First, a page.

Have a weight loss goal? Don’t quit and you won’t fail.

If you don’t quit, you don’t fail. This is something I say to clients regularly. When approaching a goal in weight loss/fitness the most important component is the will to continue. The will to keep making an effort to improve no matter what setbacks you may face along the way. The process of changing your mindset, habits, and lifestyle isn’t instantaneous so when starting a plan you should realize that it’s not about 100% perfection from day 1. For most people that’s totally unrealistic and I think it’s a big reason why people start and stop so often. When you feel like you’re failing you end up asking yourself “what’s the point?” I think a new spin needs to be put on it.

The bottom line here is any progress is good and should be recognized. Focusing only on the setbacks without acknowledging the effort and changes being made is a recipe for mental breakdown and totally abandoning the goal.

So say you have someone who doesn’t exercise, doesn’t watch what they eat at all, and has never learned anything about training and good eating habits. This person wants to lose 80lbs. Of what it will take to reach their goal they are currently doing nothing. So I start them out on a basic 3 day exercise plan, just cardio at the gym to get them in the habit of showing up, and also to get them moving. For the meal plan they start out at 5 meals per day, prep only needed for 1 or 2 of them to make the transition easy.

After the first 2 weeks they are making it to the gym consistently 3 days per week but are only following the meal plan about 50%. For this client this is a huge success so far. No, it’s not perfect but it’s a really big step in the right direction.

After 4 weeks I get them set up on a 3 day lifting routine. Basic and focused around dumbbell work and bodyweight exercises + the cardio they are already doing on the same days. The habit for showing up to the gym 3 days per week is already there and getting consistent with the new training is no problem. We have been working constantly to break bad food habits and get better on the meal plan. Adherence to meal plan is at 70% and the other 30% the client is actually making better choices and leaving the real junk food behind.

At week 6 the client is ready to add another day of exercise so I program for 4 days in the gym. Adherence to the meal plan is at 80%. We stick with the gym schedule of 4 days, just increasing the program intensity but not increasing frequency or time spent in the gym.

At week 8 we have our first 100% adherence to the meal plan. And we’re rolling ahead full steam.

Week 0- Nothing
Week 2- 3 days per week in the gym for cardio. 50% adherence to the meal plan. Junk food still an issue.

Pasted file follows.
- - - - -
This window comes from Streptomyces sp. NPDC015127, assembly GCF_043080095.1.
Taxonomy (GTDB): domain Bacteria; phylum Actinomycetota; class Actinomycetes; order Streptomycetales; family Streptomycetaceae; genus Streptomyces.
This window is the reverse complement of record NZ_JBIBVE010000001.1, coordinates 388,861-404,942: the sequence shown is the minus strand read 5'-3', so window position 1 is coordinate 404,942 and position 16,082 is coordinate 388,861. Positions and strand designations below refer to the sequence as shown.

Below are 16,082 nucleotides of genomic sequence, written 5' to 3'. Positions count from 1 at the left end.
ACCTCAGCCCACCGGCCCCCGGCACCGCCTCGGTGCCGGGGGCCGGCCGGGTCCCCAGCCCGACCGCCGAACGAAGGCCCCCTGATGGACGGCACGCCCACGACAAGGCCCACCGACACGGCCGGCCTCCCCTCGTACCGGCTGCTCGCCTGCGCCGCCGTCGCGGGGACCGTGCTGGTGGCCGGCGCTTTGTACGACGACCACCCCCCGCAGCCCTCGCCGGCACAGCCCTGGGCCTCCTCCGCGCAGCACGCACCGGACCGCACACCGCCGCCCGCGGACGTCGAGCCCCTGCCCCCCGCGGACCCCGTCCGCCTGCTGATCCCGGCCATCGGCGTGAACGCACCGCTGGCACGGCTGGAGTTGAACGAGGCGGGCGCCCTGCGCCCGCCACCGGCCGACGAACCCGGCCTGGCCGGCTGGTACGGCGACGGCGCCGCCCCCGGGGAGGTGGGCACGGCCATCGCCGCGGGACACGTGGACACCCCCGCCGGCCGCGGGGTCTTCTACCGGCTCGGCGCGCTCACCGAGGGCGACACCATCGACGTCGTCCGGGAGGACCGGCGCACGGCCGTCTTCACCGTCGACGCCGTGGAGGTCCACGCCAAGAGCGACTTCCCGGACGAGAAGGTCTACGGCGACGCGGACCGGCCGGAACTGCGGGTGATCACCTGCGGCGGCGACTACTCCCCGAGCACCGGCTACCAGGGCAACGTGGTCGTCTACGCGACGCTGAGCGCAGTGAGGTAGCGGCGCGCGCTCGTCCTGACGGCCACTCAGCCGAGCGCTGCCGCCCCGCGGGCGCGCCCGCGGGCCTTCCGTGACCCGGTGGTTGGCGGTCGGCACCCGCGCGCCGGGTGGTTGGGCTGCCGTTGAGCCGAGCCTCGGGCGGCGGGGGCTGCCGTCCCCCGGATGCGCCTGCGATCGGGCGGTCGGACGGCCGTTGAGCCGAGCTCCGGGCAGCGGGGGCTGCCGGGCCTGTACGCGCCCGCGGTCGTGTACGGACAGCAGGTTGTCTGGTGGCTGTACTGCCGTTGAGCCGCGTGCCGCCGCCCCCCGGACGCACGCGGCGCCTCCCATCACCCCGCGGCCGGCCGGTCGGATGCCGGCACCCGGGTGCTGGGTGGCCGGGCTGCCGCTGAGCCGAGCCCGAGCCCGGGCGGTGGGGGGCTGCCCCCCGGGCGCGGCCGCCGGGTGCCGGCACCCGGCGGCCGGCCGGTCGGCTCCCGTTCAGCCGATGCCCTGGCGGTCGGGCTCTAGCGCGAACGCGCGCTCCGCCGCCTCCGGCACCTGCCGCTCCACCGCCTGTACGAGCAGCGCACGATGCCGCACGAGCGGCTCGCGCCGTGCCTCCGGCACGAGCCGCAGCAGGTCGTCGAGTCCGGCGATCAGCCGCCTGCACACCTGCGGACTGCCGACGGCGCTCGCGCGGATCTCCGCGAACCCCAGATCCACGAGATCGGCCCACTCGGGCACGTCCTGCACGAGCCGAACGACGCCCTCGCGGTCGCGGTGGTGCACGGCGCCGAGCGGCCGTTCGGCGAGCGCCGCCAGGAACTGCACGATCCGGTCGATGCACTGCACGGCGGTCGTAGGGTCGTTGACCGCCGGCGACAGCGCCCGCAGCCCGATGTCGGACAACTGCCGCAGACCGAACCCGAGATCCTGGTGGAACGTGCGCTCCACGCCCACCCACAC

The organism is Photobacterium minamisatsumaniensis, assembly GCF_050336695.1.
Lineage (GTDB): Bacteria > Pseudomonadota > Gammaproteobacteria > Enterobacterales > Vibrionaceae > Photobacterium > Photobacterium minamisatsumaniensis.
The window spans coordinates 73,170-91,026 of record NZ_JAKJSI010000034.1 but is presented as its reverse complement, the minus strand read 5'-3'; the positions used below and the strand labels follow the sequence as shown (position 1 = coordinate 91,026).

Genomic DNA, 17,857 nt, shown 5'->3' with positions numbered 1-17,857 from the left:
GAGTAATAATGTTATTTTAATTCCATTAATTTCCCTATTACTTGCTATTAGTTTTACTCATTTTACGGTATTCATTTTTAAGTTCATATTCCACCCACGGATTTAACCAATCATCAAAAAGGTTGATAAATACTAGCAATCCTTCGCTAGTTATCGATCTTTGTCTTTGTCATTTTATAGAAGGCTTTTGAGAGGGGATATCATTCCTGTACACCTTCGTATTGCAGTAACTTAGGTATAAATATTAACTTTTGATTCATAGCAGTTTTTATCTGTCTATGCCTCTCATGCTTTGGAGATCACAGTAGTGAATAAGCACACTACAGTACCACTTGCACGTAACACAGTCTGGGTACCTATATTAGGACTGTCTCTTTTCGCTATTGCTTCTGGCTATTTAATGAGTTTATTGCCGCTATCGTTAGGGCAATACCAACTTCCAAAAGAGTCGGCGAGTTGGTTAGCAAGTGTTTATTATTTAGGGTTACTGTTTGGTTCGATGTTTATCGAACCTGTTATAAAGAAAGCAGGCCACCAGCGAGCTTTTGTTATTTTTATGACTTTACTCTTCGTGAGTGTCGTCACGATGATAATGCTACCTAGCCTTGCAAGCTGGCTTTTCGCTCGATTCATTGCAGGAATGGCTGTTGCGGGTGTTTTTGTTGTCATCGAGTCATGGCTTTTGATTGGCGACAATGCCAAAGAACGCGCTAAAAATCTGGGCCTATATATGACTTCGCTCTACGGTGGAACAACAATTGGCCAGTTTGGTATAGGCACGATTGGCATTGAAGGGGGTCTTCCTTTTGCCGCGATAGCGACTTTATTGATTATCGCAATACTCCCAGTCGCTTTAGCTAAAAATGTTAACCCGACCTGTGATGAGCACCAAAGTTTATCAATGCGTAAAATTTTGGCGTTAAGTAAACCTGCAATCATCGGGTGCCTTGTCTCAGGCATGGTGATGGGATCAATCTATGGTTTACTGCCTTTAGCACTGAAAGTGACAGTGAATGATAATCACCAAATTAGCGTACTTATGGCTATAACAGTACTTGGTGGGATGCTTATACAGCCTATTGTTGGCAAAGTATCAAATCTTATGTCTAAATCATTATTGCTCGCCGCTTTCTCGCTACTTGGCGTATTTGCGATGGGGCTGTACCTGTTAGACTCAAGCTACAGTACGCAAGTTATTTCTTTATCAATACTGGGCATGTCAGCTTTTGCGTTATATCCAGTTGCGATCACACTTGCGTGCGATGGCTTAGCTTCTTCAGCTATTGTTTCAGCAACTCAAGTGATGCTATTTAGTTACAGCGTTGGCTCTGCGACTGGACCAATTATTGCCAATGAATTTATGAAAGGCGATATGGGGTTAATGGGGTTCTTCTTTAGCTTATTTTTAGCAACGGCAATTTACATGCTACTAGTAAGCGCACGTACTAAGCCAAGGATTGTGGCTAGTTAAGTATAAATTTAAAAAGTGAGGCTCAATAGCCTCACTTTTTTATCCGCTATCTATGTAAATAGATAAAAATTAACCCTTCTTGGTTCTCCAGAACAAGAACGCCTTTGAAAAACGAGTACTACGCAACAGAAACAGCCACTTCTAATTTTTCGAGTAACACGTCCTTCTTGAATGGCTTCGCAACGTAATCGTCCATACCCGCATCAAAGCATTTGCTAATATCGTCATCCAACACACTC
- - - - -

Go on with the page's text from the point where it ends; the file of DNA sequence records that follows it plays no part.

Week 4- 3 days per week of basic lifting and cardio. 70% adherence to meal plan. Better choices made during off plan eating.
Week 6- Client says they are ready to add a day of exercise for 4/week. 80% adherence to meal plan.
Week 8- 4 days per week of lifting and cardio. 100% adherence to plan.

In 8 weeks someone just totally changed their lifestyle and habits. Progress is made along the way and at week 8 the client hits their stride. The goal at this point is a guarantee. And at no point during weeks 1-7 was the client perfect on plan. How many people quit before they get to 100% because they feel like they’re failing during the process?

There are no fad diets or gimmicks here. So even in the months where they aren’t completely hitting the mark, they are learning how and what to eat. After they reach their goal the bad habits have been broken (actually broken, not just put on hold for a few months), things have become easy, and they don’t gain the weight back.

I have had many clients struggle for months and then out of nowhere everything starts to click. So the client who really struggles for 3 months making very, very slow progress, loses 50lbs in the next 4 months. What would have happened if the client quit after month 1 or 2? Back to square one and back in that frustrating cycle of starting and quitting.

I totally believe it’s our nature to focus more on the negatives than the positives and this is a death sentence in anything we set out to achieve. We also don’t spend our lives with extreme positivity like everything is perfect when it isn’t. What we do is recognize what needs to improve and acknowledge what already has. We see both the failures and the successes while working to minimize the failures.

Getting to this point of understanding as a coach has been one of the best things that could happen for me (and my clients). I started competing in powerlifting when I was 15 and have competed in many other things as well. So of course, when I started this business 4 years ago I coached with a competitor’s mentality. Guess what? That doesn’t work well for anybody besides competitors. I realized I was going to have to meet my clients where they were mentally, and then bring them to the other side. I realized it’s not an instantaneous change and I was going to have to put the work in to stay with them and continually help them along their path.

The point of this whole post is this…

If you don’t quit, you don’t fail. You will get there eventually, just keep making an effort.